After completing filming in February, the group worked intensively to complete the film over the following six months, intent on releasing it as soon as they could.
"We really wanted to get this out while it still can promote the guys that we feel so much for," Stolle says.
"M for Mississippi" premiered in Clarksdale last month in a theater packed with blues fans, many of them in the area for the annual blues festival in nearby Helena, Ark. Stolle and Konkel were nervous about the reaction the film would get, but were relieved by the enthusiastic response.
"They were really into the film," Stolle says. "People were laughing from the get-go. The musicians they already knewlike T-Model Fordthey'd almost talk back to them on the screen."
The producers are submitting the film to festivals around the region, but it is available on DVD along with a companion soundtrack CD. They are optimistic that it will provide new exposure to the musicians, but the filmmakers are under no illusion about monetary rewards.
"This (project) is not a cash cow," Konkel says. "It's something we collectively agreed to lose money on."
View a free screening of "M for Mississippi" at the Jackson Street Fall Festival in Ridgeland this Saturday, Nov. 15, at 7 p.m. Three of the musicians featured in the film, "Cadillac" John Nolden, Jimmy "Duck" Holmes and L.C. Ulmer, will also perform. Call 601-506-6624 or visit jacksonstreetdistrict.com for more information on the festival. For more information on "M for Mississippi," visit the film's Web site at M for Mississippi.
What angers me about this article, and others of it's ilk about the intellectualization of the blues and bluesman by the majority culture in this country, is the total lack of respect for the people (bluesmen, blues culture, blues roots, etc.)the intellectuals appear to glorify in their theses, treatises, compendiums, anthologies and documentaries.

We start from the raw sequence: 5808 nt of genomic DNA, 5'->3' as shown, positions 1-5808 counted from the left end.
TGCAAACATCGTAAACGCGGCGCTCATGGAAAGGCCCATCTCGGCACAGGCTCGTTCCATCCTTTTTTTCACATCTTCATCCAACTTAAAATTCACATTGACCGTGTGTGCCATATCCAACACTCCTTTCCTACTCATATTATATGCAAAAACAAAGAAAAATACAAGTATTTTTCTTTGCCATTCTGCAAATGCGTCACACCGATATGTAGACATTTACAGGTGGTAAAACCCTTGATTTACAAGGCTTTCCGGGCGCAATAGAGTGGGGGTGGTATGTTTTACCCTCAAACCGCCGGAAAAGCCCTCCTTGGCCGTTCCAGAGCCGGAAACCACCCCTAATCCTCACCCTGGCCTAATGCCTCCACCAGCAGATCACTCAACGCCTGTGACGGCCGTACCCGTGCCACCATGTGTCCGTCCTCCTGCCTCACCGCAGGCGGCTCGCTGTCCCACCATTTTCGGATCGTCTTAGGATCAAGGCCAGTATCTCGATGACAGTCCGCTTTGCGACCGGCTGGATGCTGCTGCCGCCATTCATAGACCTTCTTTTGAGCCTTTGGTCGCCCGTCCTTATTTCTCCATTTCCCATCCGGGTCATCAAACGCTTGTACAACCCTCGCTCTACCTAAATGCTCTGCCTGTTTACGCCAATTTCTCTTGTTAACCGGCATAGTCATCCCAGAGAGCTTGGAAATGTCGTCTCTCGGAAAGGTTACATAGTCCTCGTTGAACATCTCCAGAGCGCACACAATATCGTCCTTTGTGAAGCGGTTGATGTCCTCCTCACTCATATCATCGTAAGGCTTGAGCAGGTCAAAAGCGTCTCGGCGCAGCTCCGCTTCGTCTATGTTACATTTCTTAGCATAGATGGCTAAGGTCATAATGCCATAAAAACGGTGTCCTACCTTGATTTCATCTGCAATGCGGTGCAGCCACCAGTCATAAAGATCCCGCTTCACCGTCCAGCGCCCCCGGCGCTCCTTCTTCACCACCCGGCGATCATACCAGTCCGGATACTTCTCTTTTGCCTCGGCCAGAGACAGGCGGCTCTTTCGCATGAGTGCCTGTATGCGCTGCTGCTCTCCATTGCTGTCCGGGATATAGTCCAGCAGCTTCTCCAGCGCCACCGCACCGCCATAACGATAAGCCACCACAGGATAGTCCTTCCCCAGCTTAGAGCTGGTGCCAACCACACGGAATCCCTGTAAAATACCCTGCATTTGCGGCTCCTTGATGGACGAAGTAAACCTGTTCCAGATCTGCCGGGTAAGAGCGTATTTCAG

They wax poetic about the irreplaceable soul of the blues (men), while at the same time they blindly ignore the people and the conditions that are the source of the creative fountain of the blues.
It's like a group of highly trained doctors who see a patient bleeding to death before their eyes, right under the bright and sterile lights of the operating table, and rather than stop the bleeding they document their admiration of the color, texture and aroma of the blood.
Its like these blues intellectuals (I's) and their compatriot blues entrepreneurs (E's), sit back and admire the noble patients ability to bleed so profusely and beautifully for so long, and document the bleeding in black and white and technicolor megabytes.
They vicariously wait for the patient to die so they can cash in on their stockpiled intellectual property that vividly and humorously documents the "trials" the I's and E's experienced trying to deal with these blues mens inability to maintain a permanent address and pay their phone bills.